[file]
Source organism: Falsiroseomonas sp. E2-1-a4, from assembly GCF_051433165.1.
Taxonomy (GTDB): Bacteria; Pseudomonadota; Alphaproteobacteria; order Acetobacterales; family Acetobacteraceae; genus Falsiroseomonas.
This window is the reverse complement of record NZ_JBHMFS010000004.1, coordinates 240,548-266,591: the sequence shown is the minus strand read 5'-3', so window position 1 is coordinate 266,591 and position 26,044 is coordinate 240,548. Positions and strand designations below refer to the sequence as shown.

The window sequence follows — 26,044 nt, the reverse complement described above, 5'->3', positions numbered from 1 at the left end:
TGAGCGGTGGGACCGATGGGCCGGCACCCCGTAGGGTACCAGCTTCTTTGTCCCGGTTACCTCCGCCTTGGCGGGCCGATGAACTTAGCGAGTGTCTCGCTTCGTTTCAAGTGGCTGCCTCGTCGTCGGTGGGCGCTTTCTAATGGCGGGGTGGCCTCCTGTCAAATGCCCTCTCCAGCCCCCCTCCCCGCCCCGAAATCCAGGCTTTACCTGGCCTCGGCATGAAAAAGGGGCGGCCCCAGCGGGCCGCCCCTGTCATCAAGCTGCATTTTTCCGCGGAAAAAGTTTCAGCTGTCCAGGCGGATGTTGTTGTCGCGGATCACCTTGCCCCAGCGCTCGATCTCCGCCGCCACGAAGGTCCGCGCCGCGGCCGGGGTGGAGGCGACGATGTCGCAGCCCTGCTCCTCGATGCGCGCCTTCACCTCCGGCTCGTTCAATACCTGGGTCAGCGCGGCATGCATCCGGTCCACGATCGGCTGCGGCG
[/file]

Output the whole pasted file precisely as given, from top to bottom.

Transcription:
Source organism: Falsiroseomonas sp. E2-1-a4, from assembly GCF_051433165.1.
Taxonomy (GTDB): Bacteria; Pseudomonadota; Alphaproteobacteria; order Acetobacterales; family Acetobacteraceae; genus Falsiroseomonas.
This window is the reverse complement of record NZ_JBHMFS010000004.1, coordinates 240,548-266,591: the sequence shown is the minus strand read 5'-3', so window position 1 is coordinate 266,591 and position 26,044 is coordinate 240,548. Positions and strand designations below refer to the sequence as shown.

The window sequence follows — 26,044 nt, the reverse complement described above, 5'->3', positions numbered from 1 at the left end:
TGAGCGGTGGGACCGATGGGCCGGCACCCCGTAGGGTACCAGCTTCTTTGTCCCGGTTACCTCCGCCTTGGCGGGCCGATGAACTTAGCGAGTGTCTCGCTTCGTTTCAAGTGGCTGCCTCGTCGTCGGTGGGCGCTTTCTAATGGCGGGGTGGCCTCCTGTCAAATGCCCTCTCCAGCCCCCCTCCCCGCCCCGAAATCCAGGCTTTACCTGGCCTCGGCATGAAAAAGGGGCGGCCCCAGCGGGCCGCCCCTGTCATCAAGCTGCATTTTTCCGCGGAAAAAGTTTCAGCTGTCCAGGCGGATGTTGTTGTCGCGGATCACCTTGCCCCAGCGCTCGATCTCCGCCGCCACGAAGGTCCGCGCCGCGGCCGGGGTGGAGGCGACGATGTCGCAGCCCTGCTCCTCGATGCGCGCCTTCACCTCCGGCTCGTTCAATACCTGGGTCAGCGCGGCATGCATCCGGTCCACGATCGGCTGCGGCG